What information provides my IP?
What information provides my IP? What information provides my IP?

It is a unique address formed by several numeric groups which establish biunivocal identification to every device (servers, computers, smartphones, etc.) connected to the Internet.

This address can be static – the address does not change – or dynamic, in which case a new address will be assigned to the device with every new connection to the Internet. Normally, the provider of the service is who assigns the addresses to the different connected devices, and the global IPs management is carried out by the ICANN worldwide.

It is very common that some devices are connected to the Internet using an only public IP address through a proxy or a network equipment. In these cases, apart from the public one, a privet address is assigned to identify the device connected on the local network.

Your IP (Public/Private) is: Your IP (Public/Private) is: {{ datos_mas }} / {{ datos_mas_dos }}

Your IP (Public/Private) is:

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Your IP (Public/Private) is:

Information and tips

  • How to change my IP address?

  • If you have a dynamic IP address, it is only needed to switch off and on the device in charge of providing our connection for us to be assigned a new address. In some cases it is necessary certain time before switching it on (5 minutes or more) for a new address to be assigned.

    Usually, an only connection permits the access to several devices that works on a local network. If so, the modem or the router – connected directly to the telephonic line – must be turned off; if we switch our device off, only the local network will be affected, not the Internet.

    If you count with a laptop, with every new connection to new WiFi networks, your public IP will change as long as it is taken from that WiFi network.

    Access this page to check if your IP has changed.

  • Who manages and how are assigned the IPs?

  • The IP addresses are, along with domain names, a global and centralized resource. Their management is commended to the ICANN – a non-lucrative organization founded in California – that makes use of the Internet Assigned Numbers Authority (IANA) to distribute those addresses to all the Internet access providers, who finally assign them to their clients and users.

    Our access providers have a certain number of unique addresses available assigned by the IANA, and they in turn assigned them to their clients. The access provider is the one who knows, at any given time, the identity of every client with a given IP.

    This assignment can be either dynamic, that is an unused address at the moment of the connection; or static, in which case an exclusive IP address is assigned to that client.

  • How is the IP involved in our privacy?

  • The IP address is the most used element to register and analyze what happens on the Internet.

    The access provider is bound by law to store all activity registration for several months and every communication line can be identified, at any given time, if an IP address has been assigned to it.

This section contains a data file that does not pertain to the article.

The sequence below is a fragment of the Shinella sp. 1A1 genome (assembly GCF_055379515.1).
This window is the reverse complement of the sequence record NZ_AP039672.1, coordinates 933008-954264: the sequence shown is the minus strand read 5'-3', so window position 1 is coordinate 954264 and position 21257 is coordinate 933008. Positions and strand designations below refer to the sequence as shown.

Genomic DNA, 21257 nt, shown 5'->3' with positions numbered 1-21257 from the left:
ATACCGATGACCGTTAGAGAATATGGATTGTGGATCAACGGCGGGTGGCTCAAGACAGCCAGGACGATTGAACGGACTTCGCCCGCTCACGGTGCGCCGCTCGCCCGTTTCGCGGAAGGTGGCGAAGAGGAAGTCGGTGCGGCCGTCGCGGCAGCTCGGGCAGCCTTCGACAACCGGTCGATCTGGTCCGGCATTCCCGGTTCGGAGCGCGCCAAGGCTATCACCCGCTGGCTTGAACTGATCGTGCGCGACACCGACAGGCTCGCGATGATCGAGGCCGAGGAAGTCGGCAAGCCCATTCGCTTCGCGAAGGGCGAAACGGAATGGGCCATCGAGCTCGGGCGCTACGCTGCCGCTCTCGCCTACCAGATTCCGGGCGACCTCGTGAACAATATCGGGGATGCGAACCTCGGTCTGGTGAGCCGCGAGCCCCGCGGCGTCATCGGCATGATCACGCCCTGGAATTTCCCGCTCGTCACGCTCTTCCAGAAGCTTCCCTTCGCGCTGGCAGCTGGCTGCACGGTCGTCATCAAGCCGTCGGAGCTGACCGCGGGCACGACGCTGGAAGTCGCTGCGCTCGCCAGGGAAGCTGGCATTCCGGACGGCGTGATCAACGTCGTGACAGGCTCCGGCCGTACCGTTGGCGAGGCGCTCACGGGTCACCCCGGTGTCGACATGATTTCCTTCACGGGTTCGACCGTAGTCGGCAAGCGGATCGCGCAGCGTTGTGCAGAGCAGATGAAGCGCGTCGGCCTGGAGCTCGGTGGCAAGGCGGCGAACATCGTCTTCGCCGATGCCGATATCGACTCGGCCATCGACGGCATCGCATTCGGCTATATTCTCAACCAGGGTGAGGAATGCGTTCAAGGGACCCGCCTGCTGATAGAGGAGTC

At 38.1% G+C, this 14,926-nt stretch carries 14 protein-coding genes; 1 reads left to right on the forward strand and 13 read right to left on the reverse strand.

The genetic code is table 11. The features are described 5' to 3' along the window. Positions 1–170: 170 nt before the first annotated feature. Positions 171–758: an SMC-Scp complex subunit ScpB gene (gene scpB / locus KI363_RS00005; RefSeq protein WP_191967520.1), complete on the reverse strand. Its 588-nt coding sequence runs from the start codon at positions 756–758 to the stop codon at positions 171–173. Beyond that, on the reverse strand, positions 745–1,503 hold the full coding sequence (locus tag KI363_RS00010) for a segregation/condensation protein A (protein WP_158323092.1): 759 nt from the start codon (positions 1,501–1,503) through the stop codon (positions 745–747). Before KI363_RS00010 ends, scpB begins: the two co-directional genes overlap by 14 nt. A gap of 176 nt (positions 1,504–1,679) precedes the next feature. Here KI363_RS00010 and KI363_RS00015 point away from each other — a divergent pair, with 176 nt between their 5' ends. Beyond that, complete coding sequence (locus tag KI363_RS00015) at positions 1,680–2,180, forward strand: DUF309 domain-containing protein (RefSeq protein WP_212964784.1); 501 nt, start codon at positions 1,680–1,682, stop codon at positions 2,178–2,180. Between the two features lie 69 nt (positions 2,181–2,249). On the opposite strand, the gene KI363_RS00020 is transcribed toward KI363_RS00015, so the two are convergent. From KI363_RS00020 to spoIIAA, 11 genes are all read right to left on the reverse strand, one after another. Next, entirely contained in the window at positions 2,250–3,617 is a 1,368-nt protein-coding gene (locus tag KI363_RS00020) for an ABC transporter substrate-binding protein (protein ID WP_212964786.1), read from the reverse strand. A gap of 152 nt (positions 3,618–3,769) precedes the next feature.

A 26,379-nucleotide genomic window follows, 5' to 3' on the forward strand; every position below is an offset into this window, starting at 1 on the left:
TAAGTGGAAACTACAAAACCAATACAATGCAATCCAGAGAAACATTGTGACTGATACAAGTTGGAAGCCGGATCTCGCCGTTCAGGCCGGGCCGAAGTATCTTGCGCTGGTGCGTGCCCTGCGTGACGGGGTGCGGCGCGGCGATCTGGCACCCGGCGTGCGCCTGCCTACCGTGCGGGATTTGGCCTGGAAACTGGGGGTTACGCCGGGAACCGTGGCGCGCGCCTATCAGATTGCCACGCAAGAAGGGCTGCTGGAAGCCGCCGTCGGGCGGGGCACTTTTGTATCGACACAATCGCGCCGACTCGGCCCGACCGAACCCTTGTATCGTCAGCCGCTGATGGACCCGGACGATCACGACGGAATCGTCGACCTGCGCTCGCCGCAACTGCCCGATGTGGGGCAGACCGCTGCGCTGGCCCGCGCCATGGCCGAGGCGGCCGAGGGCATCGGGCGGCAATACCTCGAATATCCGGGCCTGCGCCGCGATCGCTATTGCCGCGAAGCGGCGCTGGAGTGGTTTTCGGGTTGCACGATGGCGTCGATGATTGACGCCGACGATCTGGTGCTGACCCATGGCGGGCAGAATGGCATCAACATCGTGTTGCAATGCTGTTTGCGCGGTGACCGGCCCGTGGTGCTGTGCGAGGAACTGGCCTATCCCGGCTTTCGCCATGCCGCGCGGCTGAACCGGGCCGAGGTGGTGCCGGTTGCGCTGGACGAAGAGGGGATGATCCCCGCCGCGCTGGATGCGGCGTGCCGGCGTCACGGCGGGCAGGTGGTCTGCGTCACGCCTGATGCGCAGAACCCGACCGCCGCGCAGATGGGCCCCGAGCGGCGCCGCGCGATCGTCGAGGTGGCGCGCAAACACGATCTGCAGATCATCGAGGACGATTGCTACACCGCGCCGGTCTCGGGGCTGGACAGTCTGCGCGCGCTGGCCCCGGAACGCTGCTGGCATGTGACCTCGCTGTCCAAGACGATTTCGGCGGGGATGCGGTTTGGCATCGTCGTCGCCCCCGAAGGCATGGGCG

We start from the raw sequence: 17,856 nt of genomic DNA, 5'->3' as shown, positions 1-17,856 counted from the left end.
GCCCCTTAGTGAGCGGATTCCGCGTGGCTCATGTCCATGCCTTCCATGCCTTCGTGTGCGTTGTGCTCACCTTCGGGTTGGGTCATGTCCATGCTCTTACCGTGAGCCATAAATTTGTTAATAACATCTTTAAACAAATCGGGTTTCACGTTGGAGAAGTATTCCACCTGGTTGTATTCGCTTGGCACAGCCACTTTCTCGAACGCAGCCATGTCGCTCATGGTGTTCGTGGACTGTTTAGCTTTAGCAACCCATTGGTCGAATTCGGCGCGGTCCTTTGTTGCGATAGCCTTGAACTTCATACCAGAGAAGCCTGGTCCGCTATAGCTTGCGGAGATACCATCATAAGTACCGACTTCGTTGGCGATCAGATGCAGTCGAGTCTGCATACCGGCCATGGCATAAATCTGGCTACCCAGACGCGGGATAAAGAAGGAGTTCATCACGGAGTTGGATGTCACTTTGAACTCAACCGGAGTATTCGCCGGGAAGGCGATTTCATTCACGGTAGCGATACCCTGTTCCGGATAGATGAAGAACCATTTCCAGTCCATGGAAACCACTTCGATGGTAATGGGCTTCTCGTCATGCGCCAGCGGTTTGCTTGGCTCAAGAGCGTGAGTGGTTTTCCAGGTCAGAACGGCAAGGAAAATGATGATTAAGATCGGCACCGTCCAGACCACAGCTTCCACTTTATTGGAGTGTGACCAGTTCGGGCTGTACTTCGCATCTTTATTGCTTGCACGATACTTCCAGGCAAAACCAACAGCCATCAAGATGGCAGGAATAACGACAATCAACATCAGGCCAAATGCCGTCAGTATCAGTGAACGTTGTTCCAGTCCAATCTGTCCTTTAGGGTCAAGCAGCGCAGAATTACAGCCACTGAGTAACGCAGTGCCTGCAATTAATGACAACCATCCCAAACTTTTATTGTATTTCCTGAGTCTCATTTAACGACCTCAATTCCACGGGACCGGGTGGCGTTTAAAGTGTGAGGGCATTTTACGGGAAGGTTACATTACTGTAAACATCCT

The IP can vary every time a connection is established, although, in case of accessing through a router or a proxy, it will only change if these are switched off and on, but not if our computer is.

    Our IP provides much information about us or about the device/service we use to connect to the Internet and, through it, it can be known things such as our approximate geographical position, so as all the sites we have visited on the Internet.

    The IP is registered in every activity file of every service, equipment and system we have access to and which the information we exchange runs through.

  • What is the format of an IP address?

  • An IP address can be found in two different formats: the classic IPV4, that is a combination of 32 bits, that allows 2^32 (4 billion) addresses, represented in four numbers (in ranges between 1 and 255) separated by a dot (i.e.: 123.23.254.234); and the new IPV6, set up due to the increasing demand of new addresses and the decreasing number of IPV4 ones. IPV6 addresses have 128 bits and are represented in 8 groups of 4 hexadecimal digits, each group separated by a colon. (i.e.: 3ffe:1900:4545:3:200:f8ff:fe21:67cf)

  • How to hide my IP address

  • Hiding your IP address is not illegal and, at some point, for many reasons, we might want to keep our navigation anonym or protected from those who could use our IP without our consent.

    We will proceed now to describe some of the methods that can be used to that end:

    • Use of open public access to connect to the Internet.
    • Use of a virtual private network VPN to access the Internet.
    • Use of a Proxy service designed for that purpose.

    These methods help us to maintain a more private or confidential navigation, but they are not completely anonyms since every service has a registration and, therefore, a total efficacy cannot be guaranteed.

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